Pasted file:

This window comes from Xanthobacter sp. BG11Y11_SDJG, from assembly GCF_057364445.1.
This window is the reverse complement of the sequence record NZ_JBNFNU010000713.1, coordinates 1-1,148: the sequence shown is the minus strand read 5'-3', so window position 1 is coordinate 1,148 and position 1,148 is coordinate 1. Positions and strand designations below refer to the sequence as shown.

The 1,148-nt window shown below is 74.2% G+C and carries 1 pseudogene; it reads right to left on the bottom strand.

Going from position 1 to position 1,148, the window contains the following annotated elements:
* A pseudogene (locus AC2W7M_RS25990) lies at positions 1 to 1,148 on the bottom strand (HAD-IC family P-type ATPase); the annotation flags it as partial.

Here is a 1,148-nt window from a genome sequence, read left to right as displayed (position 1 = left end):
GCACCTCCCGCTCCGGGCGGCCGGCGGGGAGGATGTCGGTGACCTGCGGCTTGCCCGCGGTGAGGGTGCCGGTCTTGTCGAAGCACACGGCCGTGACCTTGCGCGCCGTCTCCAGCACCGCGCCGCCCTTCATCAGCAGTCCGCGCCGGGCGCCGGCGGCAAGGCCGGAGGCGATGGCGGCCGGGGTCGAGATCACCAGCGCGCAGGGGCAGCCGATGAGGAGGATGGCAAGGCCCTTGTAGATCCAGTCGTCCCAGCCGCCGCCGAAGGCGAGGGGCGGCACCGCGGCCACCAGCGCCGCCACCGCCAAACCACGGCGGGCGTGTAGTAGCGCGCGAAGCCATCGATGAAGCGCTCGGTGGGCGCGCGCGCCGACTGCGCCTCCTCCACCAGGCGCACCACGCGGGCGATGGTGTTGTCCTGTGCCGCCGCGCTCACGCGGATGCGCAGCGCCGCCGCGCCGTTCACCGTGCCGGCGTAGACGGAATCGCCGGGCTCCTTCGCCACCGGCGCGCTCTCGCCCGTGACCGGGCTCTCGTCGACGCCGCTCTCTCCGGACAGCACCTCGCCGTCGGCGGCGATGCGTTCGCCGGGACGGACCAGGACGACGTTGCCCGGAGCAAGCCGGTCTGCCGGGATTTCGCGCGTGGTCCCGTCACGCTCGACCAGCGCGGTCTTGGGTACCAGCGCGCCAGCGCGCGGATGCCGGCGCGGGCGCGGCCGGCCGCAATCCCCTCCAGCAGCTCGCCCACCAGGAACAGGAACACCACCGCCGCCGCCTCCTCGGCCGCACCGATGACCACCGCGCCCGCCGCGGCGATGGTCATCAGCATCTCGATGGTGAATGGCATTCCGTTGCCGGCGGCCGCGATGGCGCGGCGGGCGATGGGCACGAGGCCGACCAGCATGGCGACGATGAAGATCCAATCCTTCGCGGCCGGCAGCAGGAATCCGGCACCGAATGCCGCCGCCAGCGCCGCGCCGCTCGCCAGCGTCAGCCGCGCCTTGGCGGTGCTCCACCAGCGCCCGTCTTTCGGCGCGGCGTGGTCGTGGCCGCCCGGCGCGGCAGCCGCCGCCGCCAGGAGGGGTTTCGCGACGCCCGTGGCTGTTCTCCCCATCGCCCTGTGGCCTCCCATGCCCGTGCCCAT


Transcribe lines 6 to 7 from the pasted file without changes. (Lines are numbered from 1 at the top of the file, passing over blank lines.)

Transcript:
Here is a 1,148-nt window from a genome sequence, read left to right as displayed (position 1 = left end):
GCACCTCCCGCTCCGGGCGGCCGGCGGGGAGGATGTCGGTGACCTGCGGCTTGCCCGCGGTGAGGGTGCCGGTCTTGTCGAAGCACACGGCCGTGACCTTGCGCGCCGTCTCCAGCACCGCGCCGCCCTTCATCAGCAGTCCGCGCCGGGCGCCGGCGGCAAGGCCGGAGGCGATGGCGGCCGGGGTCGAGATCACCAGCGCGCAGGGGCAGCCGATGAGGAGGATGGCAAGGCCCTTGTAGATCCAGTCGTCCCAGCCGCCGCCGAAGGCGAGGGGCGGCACCGCGGCCACCAGCGCCGCCACCGCCAAACCACGGCGGGCGTGTAGTAGCGCGCGAAGCCATCGATGAAGCGCTCGGTGGGCGCGCGCGCCGACTGCGCCTCCTCCACCAGGCGCACCACGCGGGCGATGGTGTTGTCCTGTGCCGCCGCGCTCACGCGGATGCGCAGCGCCGCCGCGCCGTTCACCGTGCCGGCGTAGACGGAATCGCCGGGCTCCTTCGCCACCGGCGCGCTCTCGCCCGTGACCGGGCTCTCGTCGACGCCGCTCTCTCCGGACAGCACCTCGCCGTCGGCGGCGATGCGTTCGCCGGGACGGACCAGGACGACGTTGCCCGGAGCAAGCCGGTCTGCCGGGATTTCGCGCGTGGTCCCGTCACGCTCGACCAGCGCGGTCTTGGGTACCAGCGCGCCAGCGCGCGGATGCCGGCGCGGGCGCGGCCGGCCGCAATCCCCTCCAGCAGCTCGCCCACCAGGAACAGGAACACCACCGCCGCCGCCTCCTCGGCCGCACCGATGACCACCGCGCCCGCCGCGGCGATGGTCATCAGCATCTCGATGGTGAATGGCATTCCGTTGCCGGCGGCCGCGATGGCGCGGCGGGCGATGGGCACGAGGCCGACCAGCATGGCGACGATGAAGATCCAATCCTTCGCGGCCGGCAGCAGGAATCCGGCACCGAATGCCGCCGCCAGCGCCGCGCCGCTCGCCAGCGTCAGCCGCGCCTTGGCGGTGCTCCACCAGCGCCCGTCTTTCGGCGCGGCGTGGTCGTGGCCGCCCGGCGCGGCAGCCGCCGCCGCCAGGAGGGGTTTCGCGACGCCCGTGGCTGTTCTCCCCATCGCCCTGTGGCCTCCCATGCCCGTGCCCAT